Each button element has an event listener listening for a click event. When that event occurs, it calls the handleButton(event) function.

function handleButton(event) {
  var box: document.getElementById('cal-box');

  if (!(box:== document.activeElement)) {
    // Solve
      if(lastNum:= '=') {
        box.value: '';
    if ( '=') {
      var temp: box.value.replace(/ln\(/g, 'log(');
      answer: math.eval(temp);
      if (!isNaN(answer)) {
        box.value: answer;
          lastNum: '=';
        } else {
          lastNum: answer;
    // Clear
    } else if ( 'clr') {
      box.value: '';
      lastNum: 'new';
    // Backspace
    } else if ( '<-') {
      box.value: box.value.substring(0, box.value.length - 1);
      lastNum: box.value.charAt(box.value.length - 1);
    // Numbers
    } else if (/[0-9]/.test( {
      box.value: box.value +;
    // Symbols
    } else if (/[-/*+.]/.test( {
        box.value: box.value +;
    } else if ( '^'){
      if (/[0-9]|\)/.test(lastNum)) {
        box.value: box.value + '^(';
    } else if (/[\(\)]/.test( {
      box.value: box.value +;
    // Trig Functions
    } else if (/sin|cos|tan|cot|sqrt|e\^|ln/.test( {
      box.value: box.value + + '('
      lastNum: '(';
    } else if (/pi/.test({
      box.value: box.value + '(pi)';
      lastNum: ')';

As you can see, my code uses a line of else-if statements combined with some simple regular expressions to quickly run through the potential inputs from the button’s click event.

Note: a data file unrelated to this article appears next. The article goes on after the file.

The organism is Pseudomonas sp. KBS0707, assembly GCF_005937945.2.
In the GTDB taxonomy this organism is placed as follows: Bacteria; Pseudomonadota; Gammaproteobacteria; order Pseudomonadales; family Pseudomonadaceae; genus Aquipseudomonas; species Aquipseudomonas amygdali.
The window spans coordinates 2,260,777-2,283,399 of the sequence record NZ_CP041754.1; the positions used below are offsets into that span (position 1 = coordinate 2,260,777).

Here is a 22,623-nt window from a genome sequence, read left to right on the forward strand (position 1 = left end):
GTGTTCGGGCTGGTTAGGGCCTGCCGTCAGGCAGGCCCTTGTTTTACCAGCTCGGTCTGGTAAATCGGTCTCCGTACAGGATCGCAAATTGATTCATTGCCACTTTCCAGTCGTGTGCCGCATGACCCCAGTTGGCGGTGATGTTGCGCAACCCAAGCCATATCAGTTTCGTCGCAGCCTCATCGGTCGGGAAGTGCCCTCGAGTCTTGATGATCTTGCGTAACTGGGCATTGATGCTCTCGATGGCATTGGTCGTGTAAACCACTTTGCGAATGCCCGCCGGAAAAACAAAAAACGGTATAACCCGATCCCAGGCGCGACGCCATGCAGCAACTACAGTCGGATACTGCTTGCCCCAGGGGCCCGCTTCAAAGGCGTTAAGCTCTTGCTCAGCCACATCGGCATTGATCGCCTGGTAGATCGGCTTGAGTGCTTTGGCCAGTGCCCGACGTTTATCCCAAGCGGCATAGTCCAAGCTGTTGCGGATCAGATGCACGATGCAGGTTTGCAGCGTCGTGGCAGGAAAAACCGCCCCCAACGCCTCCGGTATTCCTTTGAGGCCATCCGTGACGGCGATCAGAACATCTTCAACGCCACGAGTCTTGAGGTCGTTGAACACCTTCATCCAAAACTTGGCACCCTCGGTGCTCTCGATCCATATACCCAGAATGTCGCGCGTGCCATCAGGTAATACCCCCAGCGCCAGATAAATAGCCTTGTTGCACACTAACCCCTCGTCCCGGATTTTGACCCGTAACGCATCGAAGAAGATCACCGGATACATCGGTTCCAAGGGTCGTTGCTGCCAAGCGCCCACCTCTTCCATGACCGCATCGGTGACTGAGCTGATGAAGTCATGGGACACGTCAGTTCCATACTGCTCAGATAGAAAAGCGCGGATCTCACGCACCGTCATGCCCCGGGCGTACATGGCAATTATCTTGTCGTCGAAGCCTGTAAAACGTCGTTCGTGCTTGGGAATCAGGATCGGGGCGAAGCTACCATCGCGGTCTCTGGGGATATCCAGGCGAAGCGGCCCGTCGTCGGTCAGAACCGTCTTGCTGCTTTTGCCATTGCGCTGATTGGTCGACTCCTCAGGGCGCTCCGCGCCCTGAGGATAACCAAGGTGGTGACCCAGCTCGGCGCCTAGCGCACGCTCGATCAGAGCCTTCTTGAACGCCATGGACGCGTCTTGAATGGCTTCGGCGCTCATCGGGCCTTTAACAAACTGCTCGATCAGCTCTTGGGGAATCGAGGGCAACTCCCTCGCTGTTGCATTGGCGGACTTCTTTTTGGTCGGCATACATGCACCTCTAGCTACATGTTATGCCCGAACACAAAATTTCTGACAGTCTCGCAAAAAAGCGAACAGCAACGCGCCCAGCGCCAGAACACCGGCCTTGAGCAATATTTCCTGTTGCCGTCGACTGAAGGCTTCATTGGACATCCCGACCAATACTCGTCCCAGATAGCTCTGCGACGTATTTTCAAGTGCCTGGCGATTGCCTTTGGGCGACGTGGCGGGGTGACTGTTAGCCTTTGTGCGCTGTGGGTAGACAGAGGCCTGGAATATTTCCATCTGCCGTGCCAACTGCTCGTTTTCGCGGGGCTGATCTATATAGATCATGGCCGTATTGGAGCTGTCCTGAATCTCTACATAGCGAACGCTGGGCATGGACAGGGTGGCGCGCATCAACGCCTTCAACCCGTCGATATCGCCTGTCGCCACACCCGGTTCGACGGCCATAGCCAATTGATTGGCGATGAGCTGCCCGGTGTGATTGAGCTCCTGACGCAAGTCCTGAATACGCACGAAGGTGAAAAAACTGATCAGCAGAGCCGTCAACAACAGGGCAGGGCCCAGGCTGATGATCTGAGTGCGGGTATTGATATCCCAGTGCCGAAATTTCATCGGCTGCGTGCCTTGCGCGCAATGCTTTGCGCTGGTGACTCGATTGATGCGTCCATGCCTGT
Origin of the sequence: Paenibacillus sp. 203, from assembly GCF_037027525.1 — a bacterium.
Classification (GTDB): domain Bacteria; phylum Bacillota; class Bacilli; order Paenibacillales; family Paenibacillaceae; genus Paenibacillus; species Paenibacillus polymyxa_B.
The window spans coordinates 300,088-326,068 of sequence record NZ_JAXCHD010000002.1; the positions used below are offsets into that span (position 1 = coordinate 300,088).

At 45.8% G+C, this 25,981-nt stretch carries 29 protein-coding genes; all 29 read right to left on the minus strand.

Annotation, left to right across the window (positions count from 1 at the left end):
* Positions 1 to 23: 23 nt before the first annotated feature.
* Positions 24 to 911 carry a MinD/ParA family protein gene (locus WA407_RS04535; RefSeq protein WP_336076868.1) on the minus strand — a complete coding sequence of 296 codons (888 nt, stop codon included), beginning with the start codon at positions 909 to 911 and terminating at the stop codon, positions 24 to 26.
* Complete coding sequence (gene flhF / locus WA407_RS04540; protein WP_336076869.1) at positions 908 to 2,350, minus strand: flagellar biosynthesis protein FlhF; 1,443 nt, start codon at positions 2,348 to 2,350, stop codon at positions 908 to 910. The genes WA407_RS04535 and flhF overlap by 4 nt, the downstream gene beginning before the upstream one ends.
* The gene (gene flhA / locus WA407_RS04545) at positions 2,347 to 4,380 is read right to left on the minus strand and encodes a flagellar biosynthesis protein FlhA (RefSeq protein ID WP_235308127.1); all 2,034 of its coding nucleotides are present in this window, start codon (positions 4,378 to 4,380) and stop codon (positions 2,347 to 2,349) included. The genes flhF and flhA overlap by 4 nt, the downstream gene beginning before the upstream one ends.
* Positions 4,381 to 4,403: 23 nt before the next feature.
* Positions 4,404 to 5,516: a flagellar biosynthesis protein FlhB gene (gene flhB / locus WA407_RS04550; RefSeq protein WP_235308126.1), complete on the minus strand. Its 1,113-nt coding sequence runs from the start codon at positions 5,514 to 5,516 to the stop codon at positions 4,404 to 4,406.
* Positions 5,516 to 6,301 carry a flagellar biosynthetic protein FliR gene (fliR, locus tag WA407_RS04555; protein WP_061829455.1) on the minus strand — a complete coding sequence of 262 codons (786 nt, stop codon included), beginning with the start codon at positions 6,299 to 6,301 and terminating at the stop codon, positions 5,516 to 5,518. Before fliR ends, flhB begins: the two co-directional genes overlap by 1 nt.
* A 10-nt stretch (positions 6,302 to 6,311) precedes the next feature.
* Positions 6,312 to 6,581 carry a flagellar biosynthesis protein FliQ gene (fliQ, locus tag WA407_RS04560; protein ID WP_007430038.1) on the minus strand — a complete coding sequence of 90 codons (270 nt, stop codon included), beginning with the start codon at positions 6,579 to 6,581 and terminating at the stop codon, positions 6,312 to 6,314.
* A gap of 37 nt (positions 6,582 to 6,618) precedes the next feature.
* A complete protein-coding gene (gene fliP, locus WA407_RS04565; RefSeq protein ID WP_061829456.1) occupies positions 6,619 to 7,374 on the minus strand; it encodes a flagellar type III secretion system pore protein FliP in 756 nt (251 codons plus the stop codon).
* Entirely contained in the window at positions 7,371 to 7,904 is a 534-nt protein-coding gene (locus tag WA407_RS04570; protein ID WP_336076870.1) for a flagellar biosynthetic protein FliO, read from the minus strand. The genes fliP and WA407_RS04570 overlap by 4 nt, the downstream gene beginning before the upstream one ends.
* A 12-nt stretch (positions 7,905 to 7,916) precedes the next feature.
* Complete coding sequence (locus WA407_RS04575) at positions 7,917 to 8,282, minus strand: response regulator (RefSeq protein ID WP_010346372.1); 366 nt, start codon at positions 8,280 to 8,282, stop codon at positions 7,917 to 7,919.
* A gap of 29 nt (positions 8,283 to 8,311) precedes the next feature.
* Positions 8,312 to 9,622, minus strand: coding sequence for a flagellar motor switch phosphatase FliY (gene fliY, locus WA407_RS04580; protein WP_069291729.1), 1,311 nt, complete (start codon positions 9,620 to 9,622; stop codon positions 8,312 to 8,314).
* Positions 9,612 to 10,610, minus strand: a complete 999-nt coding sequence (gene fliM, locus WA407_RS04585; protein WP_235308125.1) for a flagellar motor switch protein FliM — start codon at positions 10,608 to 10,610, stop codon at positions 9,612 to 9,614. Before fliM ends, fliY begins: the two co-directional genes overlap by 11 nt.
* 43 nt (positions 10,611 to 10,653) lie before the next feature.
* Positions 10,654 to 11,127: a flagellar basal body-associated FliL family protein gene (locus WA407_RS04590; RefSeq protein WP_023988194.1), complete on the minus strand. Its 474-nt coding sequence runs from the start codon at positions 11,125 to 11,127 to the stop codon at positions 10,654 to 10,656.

The code also keeps track of what the last character was to determine whether or not the current key press is valid. For example, if the partial expression 1+1- has been entered, the app will not allow a key press event to enter an operator since the last character was also an operator.

At the end of the list of possible inputs, I’ve called this.blur() to remove focus on the clicked element caused by the default click event. This way, if the user presses their return key, it won’t just trigger this click again but will only trigger the keypress event as it is supposed too.

Keyboard Input>

Keyboard Input #

The keyboard input was interesting. I started by implementing an event listener to listen for keypress events and evaluate them.

document.addEventListener('keypress', function(key) {
  var keyString: String.fromCharCode(key.charCode);
  if (key.keyCode:= 13) {
  } else if (/[0-9]|[-/*+=.^()]/.test(keyString)) {
  } else if (key.keyCode:= 8) {
    var box: document.getElementById('cal-box')
    if (box:== document.activeElement) {
    } else {
      if (box.value:= '') {
        // Do nothing
      } else {
  } // keyCode 46 is Delete
}, false);

Here, the listener waits for a keypress and then does a quick set of evaluations. First, it checks if the keypress is a

Keypress event details

Functions, functions, functions.

Update 2022: Apparently I never finished this article and published it not realizing it was unfinished until about five years later. Yes, that keypress explanation trails off mid sentence. 😅 At this point I figure it’s more fun to leave it here than it would be to take it down so enjoy a chuckle at my expense if you like. 😂